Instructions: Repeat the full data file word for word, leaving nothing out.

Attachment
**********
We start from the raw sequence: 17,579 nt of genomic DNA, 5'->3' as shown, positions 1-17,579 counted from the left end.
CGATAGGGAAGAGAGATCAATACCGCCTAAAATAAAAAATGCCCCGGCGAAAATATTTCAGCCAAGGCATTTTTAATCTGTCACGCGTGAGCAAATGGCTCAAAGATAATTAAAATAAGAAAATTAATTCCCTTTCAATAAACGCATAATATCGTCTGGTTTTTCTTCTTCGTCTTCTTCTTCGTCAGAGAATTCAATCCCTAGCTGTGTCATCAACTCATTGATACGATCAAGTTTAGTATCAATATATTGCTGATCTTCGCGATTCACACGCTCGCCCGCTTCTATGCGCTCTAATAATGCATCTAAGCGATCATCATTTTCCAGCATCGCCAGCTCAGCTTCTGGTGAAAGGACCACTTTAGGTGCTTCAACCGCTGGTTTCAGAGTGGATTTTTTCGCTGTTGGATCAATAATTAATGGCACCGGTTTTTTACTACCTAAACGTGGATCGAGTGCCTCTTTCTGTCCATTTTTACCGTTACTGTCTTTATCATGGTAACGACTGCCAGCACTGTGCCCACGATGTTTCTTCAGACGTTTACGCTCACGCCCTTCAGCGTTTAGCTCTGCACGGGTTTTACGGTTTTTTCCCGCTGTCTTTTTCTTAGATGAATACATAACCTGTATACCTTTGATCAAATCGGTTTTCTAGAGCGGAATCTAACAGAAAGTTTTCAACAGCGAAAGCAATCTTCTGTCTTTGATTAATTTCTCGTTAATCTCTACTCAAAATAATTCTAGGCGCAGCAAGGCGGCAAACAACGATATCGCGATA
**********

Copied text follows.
We start from the raw sequence: 17,579 nt of genomic DNA, 5'->3' as shown, positions 1-17,579 counted from the left end.
CGATAGGGAAGAGAGATCAATACCGCCTAAAATAAAAAATGCCCCGGCGAAAATATTTCAGCCAAGGCATTTTTAATCTGTCACGCGTGAGCAAATGGCTCAAAGATAATTAAAATAAGAAAATTAATTCCCTTTCAATAAACGCATAATATCGTCTGGTTTTTCTTCTTCGTCTTCTTCTTCGTCAGAGAATTCAATCCCTAGCTGTGTCATCAACTCATTGATACGATCAAGTTTAGTATCAATATATTGCTGATCTTCGCGATTCACACGCTCGCCCGCTTCTATGCGCTCTAATAATGCATCTAAGCGATCATCATTTTCCAGCATCGCCAGCTCAGCTTCTGGTGAAAGGACCACTTTAGGTGCTTCAACCGCTGGTTTCAGAGTGGATTTTTTCGCTGTTGGATCAATAATTAATGGCACCGGTTTTTTACTACCTAAACGTGGATCGAGTGCCTCTTTCTGTCCATTTTTACCGTTACTGTCTTTATCATGGTAACGACTGCCAGCACTGTGCCCACGATGTTTCTTCAGACGTTTACGCTCACGCCCTTCAGCGTTTAGCTCTGCACGGGTTTTACGGTTTTTTCCCGCTGTCTTTTTCTTAGATGAATACATAACCTGTATACCTTTGATCAAATCGGTTTTCTAGAGCGGAATCTAACAGAAAGTTTTCAACAGCGAAAGCAATCTTCTGTCTTTGATTAATTTCTCGTTAATCTCTACTCAAAATAATTCTAGGCGCAGCAAGGCGGCAAACAACGATATCGCGATA